Treasury yield movements in the week ended September 12
Markets chose to treat the less-than-satisfactory labor market data as a blip. Job creation had been very strong in 2014. Total non-farm payrolls had crossed pre-recession levels.
Janet Yellen’s labor market view
Fed Chair Janet Yellen spoke on the improving labor market in a recent speech at Jackson Hole, Wyoming. She also indicated that an increase in the Fed funds rate could come in earlier than anticipated on a faster convergence on the Fed’s inflation and employment goals.
You can read about the highlights of her speech and its implications for ETFs here.
Yield curve impact
Economic growth, along with demand-side headwinds from an improving labor market, usually raise inflation concerns. Higher inflation expectations tend to raise nominal yields on bonds, especially at the long end of the curve. Also, an earlier-than-anticipated rate rise would tend to raise bond yields.
Further, financial markets were apprehensive of a possible hawkish Fed statement at the end of the September Federal Open Market Committee (or FOMC) meeting. The Fed’s FOMC has important implications for financial markets. You can read more about this in Part 14.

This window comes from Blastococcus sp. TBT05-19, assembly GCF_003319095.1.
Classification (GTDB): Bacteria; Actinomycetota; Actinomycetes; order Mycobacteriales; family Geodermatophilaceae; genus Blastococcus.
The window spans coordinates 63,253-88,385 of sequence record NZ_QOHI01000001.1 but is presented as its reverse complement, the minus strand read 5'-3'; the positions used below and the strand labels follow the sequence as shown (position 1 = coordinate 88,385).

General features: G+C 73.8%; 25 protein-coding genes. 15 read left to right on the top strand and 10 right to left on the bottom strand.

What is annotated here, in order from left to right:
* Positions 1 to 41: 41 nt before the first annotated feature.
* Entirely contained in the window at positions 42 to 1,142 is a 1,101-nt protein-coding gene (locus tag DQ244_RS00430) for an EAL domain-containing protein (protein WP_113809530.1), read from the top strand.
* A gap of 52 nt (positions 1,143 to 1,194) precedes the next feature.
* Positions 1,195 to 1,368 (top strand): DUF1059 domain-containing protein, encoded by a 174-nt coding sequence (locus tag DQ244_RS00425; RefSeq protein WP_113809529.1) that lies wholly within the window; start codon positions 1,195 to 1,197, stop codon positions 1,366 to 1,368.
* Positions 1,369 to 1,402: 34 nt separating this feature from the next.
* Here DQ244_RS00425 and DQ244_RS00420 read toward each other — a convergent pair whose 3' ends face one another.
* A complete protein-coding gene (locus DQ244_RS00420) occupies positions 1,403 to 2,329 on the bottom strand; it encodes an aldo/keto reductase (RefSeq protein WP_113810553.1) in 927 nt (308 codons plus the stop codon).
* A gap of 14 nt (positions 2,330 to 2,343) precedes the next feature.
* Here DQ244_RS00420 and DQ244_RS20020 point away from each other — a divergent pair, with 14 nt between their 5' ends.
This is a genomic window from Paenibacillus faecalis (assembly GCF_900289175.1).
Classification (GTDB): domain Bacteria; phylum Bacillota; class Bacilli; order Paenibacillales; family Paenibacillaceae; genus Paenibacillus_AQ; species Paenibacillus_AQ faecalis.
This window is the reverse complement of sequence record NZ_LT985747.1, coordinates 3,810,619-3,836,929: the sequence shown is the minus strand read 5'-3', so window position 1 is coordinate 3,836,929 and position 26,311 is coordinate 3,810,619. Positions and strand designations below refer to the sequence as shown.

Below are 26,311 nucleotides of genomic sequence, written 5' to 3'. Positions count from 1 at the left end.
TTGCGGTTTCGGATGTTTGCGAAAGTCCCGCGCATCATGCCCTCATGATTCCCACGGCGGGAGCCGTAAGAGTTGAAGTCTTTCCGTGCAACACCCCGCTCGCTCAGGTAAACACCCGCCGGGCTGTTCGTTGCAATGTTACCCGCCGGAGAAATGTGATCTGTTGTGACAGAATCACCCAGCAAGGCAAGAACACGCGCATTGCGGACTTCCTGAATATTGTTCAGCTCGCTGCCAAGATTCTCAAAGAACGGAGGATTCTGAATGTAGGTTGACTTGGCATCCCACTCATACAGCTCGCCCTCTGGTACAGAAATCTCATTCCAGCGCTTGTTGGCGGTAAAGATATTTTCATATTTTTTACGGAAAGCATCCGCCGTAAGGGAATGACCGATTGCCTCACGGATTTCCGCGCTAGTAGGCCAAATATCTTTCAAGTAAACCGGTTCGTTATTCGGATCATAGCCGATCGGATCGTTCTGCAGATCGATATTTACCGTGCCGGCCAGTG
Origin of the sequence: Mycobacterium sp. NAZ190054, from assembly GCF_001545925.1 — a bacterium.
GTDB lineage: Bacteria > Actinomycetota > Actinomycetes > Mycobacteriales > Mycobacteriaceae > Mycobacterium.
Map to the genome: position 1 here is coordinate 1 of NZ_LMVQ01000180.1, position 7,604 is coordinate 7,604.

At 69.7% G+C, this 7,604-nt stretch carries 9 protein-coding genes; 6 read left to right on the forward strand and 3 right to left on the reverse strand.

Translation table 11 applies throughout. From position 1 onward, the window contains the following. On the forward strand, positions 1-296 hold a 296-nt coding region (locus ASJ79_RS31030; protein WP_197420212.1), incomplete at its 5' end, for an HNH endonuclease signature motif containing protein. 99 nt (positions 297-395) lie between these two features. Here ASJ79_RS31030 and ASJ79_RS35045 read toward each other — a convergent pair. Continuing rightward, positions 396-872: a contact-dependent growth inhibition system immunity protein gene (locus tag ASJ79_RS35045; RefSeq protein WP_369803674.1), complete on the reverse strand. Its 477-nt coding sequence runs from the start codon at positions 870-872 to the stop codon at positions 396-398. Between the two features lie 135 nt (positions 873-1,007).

Due to these factors, Treasury yields between one-year and 30-year securities rose. Ten-year yields rose the most, by 16 basis points (or bps) over the week to 2.62%. Thirty-year yields were up by 12 bps, to end the week at 3.35%. Volatility was also higher, driven by uncertainty. The VIX (VXX) rose over 10% to end the week at 13.31.
Bond prices tend to fall when yields rise. The prices of bond ETFs like the iShares 20+ Year Treasury Bond ETF (TLT), the ProShares Ultra 7-10 Year Treasury ETF (UST), and the iShares 7-10 Year Treasury Bond ETF (IEF) fell by 2.03%, 2.09%, and 1.09%, respectively, over the week. But returns on inverse bond ETFs were positive. The ProShares UltraShort 20+ Year Treasury (TBT) rose by 4.05%.
The next part of this series will discuss the impact of the Treasury yield on the corporate investment-grade bond market. You’ll also read about other secondary market trends.